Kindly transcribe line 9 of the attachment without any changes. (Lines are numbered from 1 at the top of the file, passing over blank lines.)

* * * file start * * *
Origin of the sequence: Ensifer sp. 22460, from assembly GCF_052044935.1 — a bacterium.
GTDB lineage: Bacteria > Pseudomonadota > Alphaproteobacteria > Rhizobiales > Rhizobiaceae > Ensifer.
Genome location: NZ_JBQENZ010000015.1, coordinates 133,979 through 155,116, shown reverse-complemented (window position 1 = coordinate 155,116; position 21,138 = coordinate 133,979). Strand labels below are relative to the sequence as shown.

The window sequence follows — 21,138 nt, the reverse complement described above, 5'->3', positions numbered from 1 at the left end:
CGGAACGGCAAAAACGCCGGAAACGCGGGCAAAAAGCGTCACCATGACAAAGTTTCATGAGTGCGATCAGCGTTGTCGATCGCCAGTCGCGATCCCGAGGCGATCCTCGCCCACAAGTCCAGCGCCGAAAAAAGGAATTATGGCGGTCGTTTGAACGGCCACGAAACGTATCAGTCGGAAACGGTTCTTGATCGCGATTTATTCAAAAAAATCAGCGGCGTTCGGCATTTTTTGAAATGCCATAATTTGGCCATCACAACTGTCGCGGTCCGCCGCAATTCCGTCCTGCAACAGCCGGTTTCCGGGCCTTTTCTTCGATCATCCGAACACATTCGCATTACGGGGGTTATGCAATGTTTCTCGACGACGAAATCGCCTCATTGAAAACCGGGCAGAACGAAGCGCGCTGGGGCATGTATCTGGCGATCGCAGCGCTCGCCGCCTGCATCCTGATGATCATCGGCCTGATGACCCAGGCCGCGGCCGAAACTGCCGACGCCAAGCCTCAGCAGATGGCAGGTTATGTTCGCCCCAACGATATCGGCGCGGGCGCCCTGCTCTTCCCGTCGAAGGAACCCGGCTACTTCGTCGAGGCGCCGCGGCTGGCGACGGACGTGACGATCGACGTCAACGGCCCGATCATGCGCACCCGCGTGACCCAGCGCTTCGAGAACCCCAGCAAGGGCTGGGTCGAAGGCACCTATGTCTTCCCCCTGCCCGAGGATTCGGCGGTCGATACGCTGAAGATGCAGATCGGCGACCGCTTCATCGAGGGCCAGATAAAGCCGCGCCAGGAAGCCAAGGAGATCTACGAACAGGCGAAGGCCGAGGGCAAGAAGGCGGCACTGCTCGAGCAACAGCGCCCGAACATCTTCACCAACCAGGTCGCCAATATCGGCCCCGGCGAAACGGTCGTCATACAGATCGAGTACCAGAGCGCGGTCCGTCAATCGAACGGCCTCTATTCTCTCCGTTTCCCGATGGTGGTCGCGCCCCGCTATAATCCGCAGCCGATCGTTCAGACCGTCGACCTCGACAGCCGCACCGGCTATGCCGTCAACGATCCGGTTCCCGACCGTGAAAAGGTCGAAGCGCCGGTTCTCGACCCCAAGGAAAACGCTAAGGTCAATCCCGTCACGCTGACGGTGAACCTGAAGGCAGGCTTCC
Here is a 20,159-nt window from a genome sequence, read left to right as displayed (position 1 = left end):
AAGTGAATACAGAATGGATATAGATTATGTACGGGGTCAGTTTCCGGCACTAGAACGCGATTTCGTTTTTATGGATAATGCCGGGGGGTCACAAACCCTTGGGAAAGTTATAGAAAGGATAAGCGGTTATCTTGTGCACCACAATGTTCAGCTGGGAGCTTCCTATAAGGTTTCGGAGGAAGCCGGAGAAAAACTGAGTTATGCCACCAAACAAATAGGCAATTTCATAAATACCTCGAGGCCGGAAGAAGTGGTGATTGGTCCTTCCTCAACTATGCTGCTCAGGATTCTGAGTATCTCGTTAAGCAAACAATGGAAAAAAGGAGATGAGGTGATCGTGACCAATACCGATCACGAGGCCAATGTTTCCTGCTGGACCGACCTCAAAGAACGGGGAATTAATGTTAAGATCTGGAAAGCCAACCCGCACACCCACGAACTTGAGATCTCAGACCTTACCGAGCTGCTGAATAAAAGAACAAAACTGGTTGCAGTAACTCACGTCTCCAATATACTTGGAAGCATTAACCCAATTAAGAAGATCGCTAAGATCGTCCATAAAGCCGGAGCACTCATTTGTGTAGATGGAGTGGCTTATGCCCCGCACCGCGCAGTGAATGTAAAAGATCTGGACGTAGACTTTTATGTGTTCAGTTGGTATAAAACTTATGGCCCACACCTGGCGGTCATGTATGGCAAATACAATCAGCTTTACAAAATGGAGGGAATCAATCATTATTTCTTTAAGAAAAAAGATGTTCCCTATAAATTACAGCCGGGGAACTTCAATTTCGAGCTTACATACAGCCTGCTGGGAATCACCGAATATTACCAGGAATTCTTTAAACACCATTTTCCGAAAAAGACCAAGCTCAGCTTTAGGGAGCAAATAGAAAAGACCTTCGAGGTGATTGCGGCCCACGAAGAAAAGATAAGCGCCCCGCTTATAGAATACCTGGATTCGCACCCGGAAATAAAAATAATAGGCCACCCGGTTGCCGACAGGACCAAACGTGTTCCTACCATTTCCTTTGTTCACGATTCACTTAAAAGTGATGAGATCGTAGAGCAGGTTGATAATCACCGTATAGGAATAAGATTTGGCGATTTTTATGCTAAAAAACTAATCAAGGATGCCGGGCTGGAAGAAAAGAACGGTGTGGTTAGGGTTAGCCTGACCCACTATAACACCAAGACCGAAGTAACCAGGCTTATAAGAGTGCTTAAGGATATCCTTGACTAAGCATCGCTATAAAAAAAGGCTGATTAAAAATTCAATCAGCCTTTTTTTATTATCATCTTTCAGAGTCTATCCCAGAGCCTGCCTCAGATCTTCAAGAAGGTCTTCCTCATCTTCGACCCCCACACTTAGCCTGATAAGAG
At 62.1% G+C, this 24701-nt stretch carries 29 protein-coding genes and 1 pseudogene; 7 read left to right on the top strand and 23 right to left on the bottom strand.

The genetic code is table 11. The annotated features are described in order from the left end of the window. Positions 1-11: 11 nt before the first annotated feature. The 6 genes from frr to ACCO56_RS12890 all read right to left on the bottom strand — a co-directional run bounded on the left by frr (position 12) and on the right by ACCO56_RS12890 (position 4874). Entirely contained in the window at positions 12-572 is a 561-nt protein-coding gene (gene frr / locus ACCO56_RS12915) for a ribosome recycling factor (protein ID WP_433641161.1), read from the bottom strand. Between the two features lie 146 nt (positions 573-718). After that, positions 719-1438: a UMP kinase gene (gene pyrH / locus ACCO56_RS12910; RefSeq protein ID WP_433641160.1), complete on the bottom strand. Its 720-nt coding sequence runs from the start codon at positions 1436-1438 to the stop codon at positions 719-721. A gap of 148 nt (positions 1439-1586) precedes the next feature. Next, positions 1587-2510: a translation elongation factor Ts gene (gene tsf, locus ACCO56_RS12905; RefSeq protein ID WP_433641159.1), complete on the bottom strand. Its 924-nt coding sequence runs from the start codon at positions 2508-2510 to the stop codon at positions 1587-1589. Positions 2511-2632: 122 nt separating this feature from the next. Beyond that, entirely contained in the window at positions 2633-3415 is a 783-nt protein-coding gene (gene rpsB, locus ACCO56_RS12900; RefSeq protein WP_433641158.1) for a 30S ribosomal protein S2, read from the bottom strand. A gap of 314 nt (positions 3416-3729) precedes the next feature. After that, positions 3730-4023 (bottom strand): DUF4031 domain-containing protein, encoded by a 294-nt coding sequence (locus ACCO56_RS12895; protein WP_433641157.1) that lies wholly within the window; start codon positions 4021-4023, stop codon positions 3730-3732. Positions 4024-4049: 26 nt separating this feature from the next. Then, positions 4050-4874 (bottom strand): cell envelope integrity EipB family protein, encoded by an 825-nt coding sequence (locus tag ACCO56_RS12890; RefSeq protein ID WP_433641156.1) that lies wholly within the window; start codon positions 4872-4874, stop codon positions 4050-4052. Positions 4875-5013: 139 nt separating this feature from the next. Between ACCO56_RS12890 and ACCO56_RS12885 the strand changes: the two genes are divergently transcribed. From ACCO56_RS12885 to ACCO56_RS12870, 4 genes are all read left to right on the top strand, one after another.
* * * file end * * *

The genetic code is table 11. The annotated features are described in order from the left end of the window. Positions 1-11: 11 nt before the first annotated feature. The 6 genes from frr to ACCO56_RS12890 all read right to left on the bottom strand — a co-directional run bounded on the left by frr (position 12) and on the right by ACCO56_RS12890 (position 4874). Entirely contained in the window at positions 12-572 is a 561-nt protein-coding gene (gene frr / locus ACCO56_RS12915) for a ribosome recycling factor (protein ID WP_433641161.1), read from the bottom strand. Between the two features lie 146 nt (positions 573-718). After that, positions 719-1438: a UMP kinase gene (gene pyrH / locus ACCO56_RS12910; RefSeq protein ID WP_433641160.1), complete on the bottom strand. Its 720-nt coding sequence runs from the start codon at positions 1436-1438 to the stop codon at positions 719-721. A gap of 148 nt (positions 1439-1586) precedes the next feature. Next, positions 1587-2510: a translation elongation factor Ts gene (gene tsf, locus ACCO56_RS12905; RefSeq protein ID WP_433641159.1), complete on the bottom strand. Its 924-nt coding sequence runs from the start codon at positions 2508-2510 to the stop codon at positions 1587-1589. Positions 2511-2632: 122 nt separating this feature from the next. Beyond that, entirely contained in the window at positions 2633-3415 is a 783-nt protein-coding gene (gene rpsB, locus ACCO56_RS12900; RefSeq protein WP_433641158.1) for a 30S ribosomal protein S2, read from the bottom strand. A gap of 314 nt (positions 3416-3729) precedes the next feature. After that, positions 3730-4023 (bottom strand): DUF4031 domain-containing protein, encoded by a 294-nt coding sequence (locus ACCO56_RS12895; protein WP_433641157.1) that lies wholly within the window; start codon positions 4021-4023, stop codon positions 3730-3732. Positions 4024-4049: 26 nt separating this feature from the next. Then, positions 4050-4874 (bottom strand): cell envelope integrity EipB family protein, encoded by an 825-nt coding sequence (locus tag ACCO56_RS12890; RefSeq protein ID WP_433641156.1) that lies wholly within the window; start codon positions 4872-4874, stop codon positions 4050-4052. Positions 4875-5013: 139 nt separating this feature from the next. Between ACCO56_RS12890 and ACCO56_RS12885 the strand changes: the two genes are divergently transcribed. From ACCO56_RS12885 to ACCO56_RS12870, 4 genes are all read left to right on the top strand, one after another.